When people think of the Treasure Coast of Florida, they think of pristine sandy beaches and the Atlantic Ocean surf gently rolling in -- all of this only a short distance north of President Donald J. Trump’s lavish Mar-a-Lago Estate and scarcely100 miles north of downtown Miami and nearby South Beach.
But in recent days, news has been about white-tailed deer, and even huge antlered bucks big enough to qualify for the Boone and Crockett Club record book.
That idea comes after a Friday, Oct. 12, 2018 social media post by the Martin County Sheriff’s Office on the central Florida coastline. That report indicates that deputies had arrested 54-year old Mario Enrique Palacio for allegedly poaching a huge non-typical whitetail on state property near Indiantown.
Here’s what the MCSO social media post details:
“While on patrol, Sergeant Kevin Kryzda noticed a dark truck parked in a wooded area near a construction site off of Citrus Boulevard. Sergeant Kryzda could see the driver using a spotlight to illuminate a deer. As the Sergeant approached, the truck sped off. Sergeant Kryzda notified Deputy Jason Slay who was near-by, AIR-1, and an agricultural detective for assistance. A short time later, Deputy Slay spotted Palacio’s truck as he attempted to leave the area.After Palacio saw the deputy, he pulled over. Around the same time, AIR-1 spotted a very large antlered deer carcass in the wooded area where the truck was originally spotted. Deputies determined that the buck was recently shot by what appeared to be a high-caliber rifle.”
The post goes on to detail that inside Palacio’s truck, MCSO deputies reportedly found a bow, arrows, spotlight, and a single spent shell casing from a .30-06 caliber rifle. While no rifle was initially discovered, a Florida Fish and Wildlife Conservation Commission specially trained K-9 was reportedly used to help investigators discover a .30-06 rifle in the area where Palacio had been seen.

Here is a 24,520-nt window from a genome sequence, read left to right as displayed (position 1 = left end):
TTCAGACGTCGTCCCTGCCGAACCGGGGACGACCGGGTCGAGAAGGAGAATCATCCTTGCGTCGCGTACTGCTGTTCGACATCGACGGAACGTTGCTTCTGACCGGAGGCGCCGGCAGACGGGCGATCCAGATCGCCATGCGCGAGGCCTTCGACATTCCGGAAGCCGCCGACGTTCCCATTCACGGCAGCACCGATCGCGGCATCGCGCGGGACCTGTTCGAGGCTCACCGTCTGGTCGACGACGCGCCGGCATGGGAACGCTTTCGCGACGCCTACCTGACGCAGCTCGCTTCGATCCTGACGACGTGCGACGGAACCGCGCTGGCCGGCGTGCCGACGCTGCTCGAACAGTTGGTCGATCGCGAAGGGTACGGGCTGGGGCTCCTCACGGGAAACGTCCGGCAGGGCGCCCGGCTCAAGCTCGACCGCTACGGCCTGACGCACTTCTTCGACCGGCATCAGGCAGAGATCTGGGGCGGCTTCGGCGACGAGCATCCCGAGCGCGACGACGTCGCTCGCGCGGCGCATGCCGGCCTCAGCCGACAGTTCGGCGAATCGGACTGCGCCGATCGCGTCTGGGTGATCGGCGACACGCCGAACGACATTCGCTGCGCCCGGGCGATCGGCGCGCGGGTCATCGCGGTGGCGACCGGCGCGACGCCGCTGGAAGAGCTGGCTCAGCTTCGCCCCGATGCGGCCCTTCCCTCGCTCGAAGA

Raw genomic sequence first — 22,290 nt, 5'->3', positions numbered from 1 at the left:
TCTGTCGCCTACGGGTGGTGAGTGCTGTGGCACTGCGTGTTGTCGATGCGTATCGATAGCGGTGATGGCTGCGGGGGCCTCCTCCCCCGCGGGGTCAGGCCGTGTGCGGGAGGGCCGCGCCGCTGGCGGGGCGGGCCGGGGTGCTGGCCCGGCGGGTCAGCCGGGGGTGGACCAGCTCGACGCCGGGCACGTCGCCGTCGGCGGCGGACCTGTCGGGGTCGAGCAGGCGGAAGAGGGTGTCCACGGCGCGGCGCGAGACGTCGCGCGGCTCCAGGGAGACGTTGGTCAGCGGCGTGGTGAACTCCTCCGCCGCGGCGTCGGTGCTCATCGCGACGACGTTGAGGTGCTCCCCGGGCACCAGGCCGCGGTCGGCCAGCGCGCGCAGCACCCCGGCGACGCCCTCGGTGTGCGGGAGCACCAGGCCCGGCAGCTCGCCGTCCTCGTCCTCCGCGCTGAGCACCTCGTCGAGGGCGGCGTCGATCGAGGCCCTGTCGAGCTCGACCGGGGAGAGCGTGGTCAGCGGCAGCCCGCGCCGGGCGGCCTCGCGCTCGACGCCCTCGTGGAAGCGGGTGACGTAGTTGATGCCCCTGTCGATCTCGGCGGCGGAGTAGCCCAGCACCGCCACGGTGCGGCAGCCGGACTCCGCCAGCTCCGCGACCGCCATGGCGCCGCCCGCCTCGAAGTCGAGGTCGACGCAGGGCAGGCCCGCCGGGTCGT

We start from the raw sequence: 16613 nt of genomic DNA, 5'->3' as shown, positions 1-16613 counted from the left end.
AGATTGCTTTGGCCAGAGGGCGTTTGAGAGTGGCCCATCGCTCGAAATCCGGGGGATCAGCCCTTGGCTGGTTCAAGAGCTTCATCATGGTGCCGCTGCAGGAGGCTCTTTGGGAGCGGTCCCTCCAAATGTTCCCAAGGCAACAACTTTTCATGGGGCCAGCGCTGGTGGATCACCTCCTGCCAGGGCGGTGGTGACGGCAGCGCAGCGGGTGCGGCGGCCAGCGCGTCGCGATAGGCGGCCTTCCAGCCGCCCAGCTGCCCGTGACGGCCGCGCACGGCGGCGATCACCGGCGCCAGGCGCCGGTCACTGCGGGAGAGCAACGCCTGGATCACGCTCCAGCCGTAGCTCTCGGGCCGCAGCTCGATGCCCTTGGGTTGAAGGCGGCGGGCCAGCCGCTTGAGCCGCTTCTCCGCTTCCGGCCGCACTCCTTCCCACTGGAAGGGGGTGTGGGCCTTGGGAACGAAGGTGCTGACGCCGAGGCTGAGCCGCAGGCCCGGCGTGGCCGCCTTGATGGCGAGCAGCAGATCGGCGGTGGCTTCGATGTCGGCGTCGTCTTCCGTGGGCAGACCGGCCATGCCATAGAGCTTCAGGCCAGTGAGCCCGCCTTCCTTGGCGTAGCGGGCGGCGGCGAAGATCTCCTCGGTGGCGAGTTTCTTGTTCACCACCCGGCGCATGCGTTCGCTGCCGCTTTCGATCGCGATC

According to the Facebook post, Palacio is reportedly facing a number of charges including Trespass on a Construction Site and Trespass by Lethal Projectile, both felonies. FWC officers are also looking into several other state charges that could be filed.
The MCSO social media report indicates that the buck was processed and the meat was donated to a local facility. The massive buck was also processed and documented as evidence, along with the 23-point rack being green-scored at 205 7/8 inches.
There’s no word yet on whether that score is a net or gross number, an important consideration since the Missoula, Mont.-based Boone and Crockett Club only accepts net scores that are obtained after a mandatory 60-day drying period.
Even under possession of Florida authorities in an alleged poaching case, the huge buck’s rack could potentially qualify it for entry into the prestigious B&C all-time record book (which accepts pick-up entries) if it has an eventual net score that surpasses the 195 0/8-inch net number that is required.
If such all-time record book status is obtained somewhere down the line, that could potentially put this Martin County buck in line to become the second largest non-typical ever recorded in the state. And, if the 60-day score was to somehow prove to be even higher, the buck could even potentially be considered as the new non-typical benchmark in Florida.
Either way, the Martin County buck appears to be one of the largest whitetails ever recorded in Florida. According to the FWC state-wide Big Buck Registry kept since 1982, the largest buck ever taken in the Sunshine State was a Pasco County giant taken north of the Tampa Bay area. While not listed in the Pope and Young Club record book, that archery buck has a net score of 206 0/8 inches and was harvested on Sept. 25, 1999 by James Stovall.
The only other Florida whitetail sporting an official score north of 200 inches is found in the fifth edition of B&C’s Records of North American Whitetail Deer. That record book listing details a Florida Panhandle buck from the World War II era, a 201 3/8-inch non-typical buck sporting 25 scorable points taken by hunter Clark Durrance way back in 1941.
While it remains to be seen exactly where this poached Florida whitetail falls in the record book listings, it follows on the heels of several other high-profile poaching cases reported last year during the fall of 2017.
Those included a pair of poaching cases out of North Texas north of Dallas, one that included what might be the largest poached whitetail of all-time and another that included one of the more unusual sentencings issued to a poacher in such a case.
Stay tuned for more information on this big Florida buck poaching case as it becomes available.